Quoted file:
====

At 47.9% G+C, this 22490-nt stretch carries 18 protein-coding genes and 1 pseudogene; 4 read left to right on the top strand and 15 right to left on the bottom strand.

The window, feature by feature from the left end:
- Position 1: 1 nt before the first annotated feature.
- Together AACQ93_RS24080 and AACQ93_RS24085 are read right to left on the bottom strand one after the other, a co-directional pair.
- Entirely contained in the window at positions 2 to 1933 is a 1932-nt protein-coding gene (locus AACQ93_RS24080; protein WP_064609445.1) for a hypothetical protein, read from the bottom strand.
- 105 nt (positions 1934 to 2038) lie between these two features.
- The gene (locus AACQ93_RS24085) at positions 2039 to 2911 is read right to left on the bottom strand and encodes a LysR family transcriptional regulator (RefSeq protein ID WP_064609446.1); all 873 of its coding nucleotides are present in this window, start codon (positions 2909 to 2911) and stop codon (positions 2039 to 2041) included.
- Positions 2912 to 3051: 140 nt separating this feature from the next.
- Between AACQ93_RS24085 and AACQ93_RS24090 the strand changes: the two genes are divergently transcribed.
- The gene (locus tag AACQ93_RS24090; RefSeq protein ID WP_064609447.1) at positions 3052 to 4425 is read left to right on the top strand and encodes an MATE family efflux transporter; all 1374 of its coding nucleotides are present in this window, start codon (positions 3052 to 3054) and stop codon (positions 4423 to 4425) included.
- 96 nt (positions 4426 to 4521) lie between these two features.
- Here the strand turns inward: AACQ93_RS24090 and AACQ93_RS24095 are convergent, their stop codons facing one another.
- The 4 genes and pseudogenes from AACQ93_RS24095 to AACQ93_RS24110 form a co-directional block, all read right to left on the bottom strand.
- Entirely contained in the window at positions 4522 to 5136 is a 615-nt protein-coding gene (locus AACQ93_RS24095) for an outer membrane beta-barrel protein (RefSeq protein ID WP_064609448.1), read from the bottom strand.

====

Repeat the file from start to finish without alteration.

At 47.9% G+C, this 22490-nt stretch carries 18 protein-coding genes and 1 pseudogene; 4 read left to right on the top strand and 15 right to left on the bottom strand.

The window, feature by feature from the left end:
- Position 1: 1 nt before the first annotated feature.
- Together AACQ93_RS24080 and AACQ93_RS24085 are read right to left on the bottom strand one after the other, a co-directional pair.
- Entirely contained in the window at positions 2 to 1933 is a 1932-nt protein-coding gene (locus AACQ93_RS24080; protein WP_064609445.1) for a hypothetical protein, read from the bottom strand.
- 105 nt (positions 1934 to 2038) lie between these two features.
- The gene (locus AACQ93_RS24085) at positions 2039 to 2911 is read right to left on the bottom strand and encodes a LysR family transcriptional regulator (RefSeq protein ID WP_064609446.1); all 873 of its coding nucleotides are present in this window, start codon (positions 2909 to 2911) and stop codon (positions 2039 to 2041) included.
- Positions 2912 to 3051: 140 nt separating this feature from the next.
- Between AACQ93_RS24085 and AACQ93_RS24090 the strand changes: the two genes are divergently transcribed.
- The gene (locus tag AACQ93_RS24090; RefSeq protein ID WP_064609447.1) at positions 3052 to 4425 is read left to right on the top strand and encodes an MATE family efflux transporter; all 1374 of its coding nucleotides are present in this window, start codon (positions 3052 to 3054) and stop codon (positions 4423 to 4425) included.
- 96 nt (positions 4426 to 4521) lie between these two features.
- Here the strand turns inward: AACQ93_RS24090 and AACQ93_RS24095 are convergent, their stop codons facing one another.
- The 4 genes and pseudogenes from AACQ93_RS24095 to AACQ93_RS24110 form a co-directional block, all read right to left on the bottom strand.
- Entirely contained in the window at positions 4522 to 5136 is a 615-nt protein-coding gene (locus AACQ93_RS24095) for an outer membrane beta-barrel protein (RefSeq protein ID WP_064609448.1), read from the bottom strand.